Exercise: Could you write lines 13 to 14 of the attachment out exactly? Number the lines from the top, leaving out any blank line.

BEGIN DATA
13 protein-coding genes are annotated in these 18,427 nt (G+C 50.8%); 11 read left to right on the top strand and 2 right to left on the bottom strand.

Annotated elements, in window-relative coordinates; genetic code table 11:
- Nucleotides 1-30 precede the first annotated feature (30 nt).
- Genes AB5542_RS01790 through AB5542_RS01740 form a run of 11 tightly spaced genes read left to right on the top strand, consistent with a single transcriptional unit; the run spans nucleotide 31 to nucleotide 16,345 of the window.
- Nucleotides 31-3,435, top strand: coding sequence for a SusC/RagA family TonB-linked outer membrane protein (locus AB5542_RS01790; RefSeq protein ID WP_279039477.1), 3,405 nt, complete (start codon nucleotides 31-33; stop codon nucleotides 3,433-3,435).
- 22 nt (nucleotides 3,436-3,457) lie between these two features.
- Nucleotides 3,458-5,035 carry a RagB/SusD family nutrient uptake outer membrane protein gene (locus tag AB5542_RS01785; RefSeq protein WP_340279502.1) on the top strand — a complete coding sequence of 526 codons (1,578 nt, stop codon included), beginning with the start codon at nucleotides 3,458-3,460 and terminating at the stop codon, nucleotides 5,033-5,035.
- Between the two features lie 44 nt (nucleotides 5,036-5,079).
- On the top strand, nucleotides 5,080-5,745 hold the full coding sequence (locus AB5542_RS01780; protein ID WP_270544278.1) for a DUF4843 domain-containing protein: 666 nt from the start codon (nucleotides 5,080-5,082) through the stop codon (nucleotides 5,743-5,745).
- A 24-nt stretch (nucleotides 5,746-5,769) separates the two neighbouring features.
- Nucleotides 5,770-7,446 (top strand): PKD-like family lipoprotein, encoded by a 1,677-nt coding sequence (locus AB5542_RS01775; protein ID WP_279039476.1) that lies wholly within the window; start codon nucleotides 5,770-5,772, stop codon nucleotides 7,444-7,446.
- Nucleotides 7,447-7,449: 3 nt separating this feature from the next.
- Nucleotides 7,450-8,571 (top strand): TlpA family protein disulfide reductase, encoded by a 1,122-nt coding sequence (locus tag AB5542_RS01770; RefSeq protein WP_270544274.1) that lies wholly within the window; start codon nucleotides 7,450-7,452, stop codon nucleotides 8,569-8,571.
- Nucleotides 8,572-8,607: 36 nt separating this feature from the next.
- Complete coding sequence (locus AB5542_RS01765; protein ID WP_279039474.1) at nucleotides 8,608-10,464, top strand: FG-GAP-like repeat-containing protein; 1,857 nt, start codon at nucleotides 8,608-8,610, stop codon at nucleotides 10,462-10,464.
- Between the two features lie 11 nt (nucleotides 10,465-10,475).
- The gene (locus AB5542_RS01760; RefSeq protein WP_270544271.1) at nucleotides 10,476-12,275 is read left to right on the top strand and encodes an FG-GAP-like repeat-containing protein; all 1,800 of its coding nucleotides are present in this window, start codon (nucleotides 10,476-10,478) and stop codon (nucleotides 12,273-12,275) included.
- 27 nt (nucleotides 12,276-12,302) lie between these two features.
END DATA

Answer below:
- Nucleotides 7,450-8,571 (top strand): TlpA family protein disulfide reductase, encoded by a 1,122-nt coding sequence (locus tag AB5542_RS01770; RefSeq protein WP_270544274.1) that lies wholly within the window; start codon nucleotides 7,450-7,452, stop codon nucleotides 8,569-8,571.
- Nucleotides 8,572-8,607: 36 nt separating this feature from the next.